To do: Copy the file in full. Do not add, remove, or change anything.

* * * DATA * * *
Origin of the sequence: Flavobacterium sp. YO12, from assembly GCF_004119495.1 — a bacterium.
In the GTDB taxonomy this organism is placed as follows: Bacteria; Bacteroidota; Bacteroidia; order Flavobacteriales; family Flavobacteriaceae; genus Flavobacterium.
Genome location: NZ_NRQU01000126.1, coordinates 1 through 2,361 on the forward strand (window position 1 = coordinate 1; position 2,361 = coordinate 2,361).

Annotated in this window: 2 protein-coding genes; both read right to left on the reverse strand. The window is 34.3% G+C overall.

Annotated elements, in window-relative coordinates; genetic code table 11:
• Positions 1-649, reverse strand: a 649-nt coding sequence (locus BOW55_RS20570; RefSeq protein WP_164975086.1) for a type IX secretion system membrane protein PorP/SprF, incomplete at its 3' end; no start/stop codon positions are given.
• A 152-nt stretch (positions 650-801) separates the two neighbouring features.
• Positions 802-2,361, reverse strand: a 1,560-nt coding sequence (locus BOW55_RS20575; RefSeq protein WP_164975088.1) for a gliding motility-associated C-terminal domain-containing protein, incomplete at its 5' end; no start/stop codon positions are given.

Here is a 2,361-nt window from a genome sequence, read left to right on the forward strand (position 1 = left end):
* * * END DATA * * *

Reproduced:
Origin of the sequence: Flavobacterium sp. YO12, from assembly GCF_004119495.1 — a bacterium.
In the GTDB taxonomy this organism is placed as follows: Bacteria; Bacteroidota; Bacteroidia; order Flavobacteriales; family Flavobacteriaceae; genus Flavobacterium.
Genome location: NZ_NRQU01000126.1, coordinates 1 through 2,361 on the forward strand (window position 1 = coordinate 1; position 2,361 = coordinate 2,361).

Annotated in this window: 2 protein-coding genes; both read right to left on the reverse strand. The window is 34.3% G+C overall.

Annotated elements, in window-relative coordinates; genetic code table 11:
• Positions 1-649, reverse strand: a 649-nt coding sequence (locus BOW55_RS20570; RefSeq protein WP_164975086.1) for a type IX secretion system membrane protein PorP/SprF, incomplete at its 3' end; no start/stop codon positions are given.
• A 152-nt stretch (positions 650-801) separates the two neighbouring features.
• Positions 802-2,361, reverse strand: a 1,560-nt coding sequence (locus BOW55_RS20575; RefSeq protein WP_164975088.1) for a gliding motility-associated C-terminal domain-containing protein, incomplete at its 5' end; no start/stop codon positions are given.

Here is a 2,361-nt window from a genome sequence, read left to right on the forward strand (position 1 = left end):